By Viraj Shankar
The Origin of Portland’s name includes coin flips, Englishmen, and even Romans.
We all love our city of Portland and its vibrant, colorful atmosphere. And while Portland is not necessarily the most interesting name, the city behind it is quite great. But how did Portland, actually, get its name?
Well, as commonly known by almost every elementary student in Oregon (as well as most Oregonians in general), two explorers came to Portland, each from different cities in the Northeast. Asa Lovejoy desired to name the newly built city after his hometown of Boston, MA. The other, Francis Pettygrove, was from the great state of Maine and wanted to name the settlement after his hometown, Portland. Unable to come to an agreement, the two decided to settle the argument with a coin toss. Pettygrove won, and thus the city of Portland, OR was born.
I was (somewhat) satisfied by this explanation until I was not. If Portland, OR got its name from Portland, ME, then where did Portland, ME get its name from? Well, it turns out, the Portland of Maine has a much more complicated history than one would expect. Native American settlers, who had inhabited the region for more than 11,000 years, had named the city Machigonne. However, when English settlers arrived, the city went through many different names before finally becoming Portland.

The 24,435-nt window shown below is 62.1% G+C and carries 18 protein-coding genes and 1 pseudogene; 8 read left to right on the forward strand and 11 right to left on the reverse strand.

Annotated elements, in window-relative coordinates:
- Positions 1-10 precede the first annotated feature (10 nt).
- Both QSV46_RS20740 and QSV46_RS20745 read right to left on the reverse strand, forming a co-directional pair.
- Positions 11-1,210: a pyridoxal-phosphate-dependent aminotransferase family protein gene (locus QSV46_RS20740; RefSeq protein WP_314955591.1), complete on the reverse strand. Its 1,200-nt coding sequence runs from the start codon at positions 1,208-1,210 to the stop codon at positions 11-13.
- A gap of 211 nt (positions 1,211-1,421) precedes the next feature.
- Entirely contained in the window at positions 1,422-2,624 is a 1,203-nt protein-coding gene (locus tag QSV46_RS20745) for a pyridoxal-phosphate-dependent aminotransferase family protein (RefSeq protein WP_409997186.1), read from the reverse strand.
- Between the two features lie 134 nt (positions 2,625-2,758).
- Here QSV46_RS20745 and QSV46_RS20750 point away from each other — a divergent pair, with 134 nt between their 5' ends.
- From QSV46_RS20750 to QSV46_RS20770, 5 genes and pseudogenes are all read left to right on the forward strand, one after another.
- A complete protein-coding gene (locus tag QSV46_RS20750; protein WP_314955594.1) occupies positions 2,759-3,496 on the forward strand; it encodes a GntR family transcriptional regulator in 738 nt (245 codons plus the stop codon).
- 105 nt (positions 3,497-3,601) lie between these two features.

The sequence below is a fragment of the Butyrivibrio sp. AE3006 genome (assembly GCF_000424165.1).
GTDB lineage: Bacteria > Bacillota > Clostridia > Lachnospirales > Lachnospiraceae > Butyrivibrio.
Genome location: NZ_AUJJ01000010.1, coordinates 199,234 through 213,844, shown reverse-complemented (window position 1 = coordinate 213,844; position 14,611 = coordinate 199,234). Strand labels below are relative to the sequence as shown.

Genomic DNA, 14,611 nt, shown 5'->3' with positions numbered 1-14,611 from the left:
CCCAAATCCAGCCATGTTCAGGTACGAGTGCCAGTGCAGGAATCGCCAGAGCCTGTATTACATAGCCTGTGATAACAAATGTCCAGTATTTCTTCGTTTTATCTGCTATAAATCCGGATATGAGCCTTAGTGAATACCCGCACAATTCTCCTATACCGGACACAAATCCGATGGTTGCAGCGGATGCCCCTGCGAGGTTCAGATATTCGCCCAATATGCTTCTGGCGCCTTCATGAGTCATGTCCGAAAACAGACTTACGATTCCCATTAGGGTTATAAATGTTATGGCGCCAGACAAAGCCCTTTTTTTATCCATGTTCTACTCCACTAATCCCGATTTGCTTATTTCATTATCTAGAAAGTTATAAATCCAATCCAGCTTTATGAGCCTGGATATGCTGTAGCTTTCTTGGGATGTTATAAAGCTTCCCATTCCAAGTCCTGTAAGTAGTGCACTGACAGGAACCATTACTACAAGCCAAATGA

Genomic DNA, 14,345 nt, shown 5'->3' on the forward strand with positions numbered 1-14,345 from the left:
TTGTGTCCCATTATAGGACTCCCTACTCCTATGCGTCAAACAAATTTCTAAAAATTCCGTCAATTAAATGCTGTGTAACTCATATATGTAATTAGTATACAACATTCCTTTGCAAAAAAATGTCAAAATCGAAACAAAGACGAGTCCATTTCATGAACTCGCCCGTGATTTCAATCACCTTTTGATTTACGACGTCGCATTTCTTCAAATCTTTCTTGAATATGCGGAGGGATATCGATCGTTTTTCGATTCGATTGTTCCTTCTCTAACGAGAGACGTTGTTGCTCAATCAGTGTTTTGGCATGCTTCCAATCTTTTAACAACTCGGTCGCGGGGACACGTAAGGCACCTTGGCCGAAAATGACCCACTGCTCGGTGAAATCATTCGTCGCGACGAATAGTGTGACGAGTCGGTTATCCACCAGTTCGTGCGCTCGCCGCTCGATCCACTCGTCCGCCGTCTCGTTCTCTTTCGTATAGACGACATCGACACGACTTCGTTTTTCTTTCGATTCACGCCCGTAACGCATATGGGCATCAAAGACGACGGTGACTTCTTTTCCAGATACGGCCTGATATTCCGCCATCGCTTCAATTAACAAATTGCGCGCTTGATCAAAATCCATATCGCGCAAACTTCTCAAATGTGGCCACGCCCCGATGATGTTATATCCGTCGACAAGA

One of the first settlers of Maine, Christopher Levett, desired to name the settlement after his hometown of York. But upon returning to England, he failed to regain support for the settlement and never returned. After going through a few other name changes, such as Casco, and then Falmouth, the citizens of the settlement finally decided to name the city Portland, after the Isle of Portland, situated on the English Channel. The island is very tiny, measuring 4 miles long by 1.7 miles wide, and only has 12,400 inhabitants. That isle was originally discovered by the Romans, who named it Vindelis.
So, to sum it up, Portland, OR got its name through a bunch of Romans who discovered an island which eventually gave rise to the English people who eventually crossed the Atlantic Ocean to come to America. Then once in America, they decided to take a 3,000-mile trek to the other side of the country to flip a coin in order to decide Portland’s name. And you thought you knew the whole story!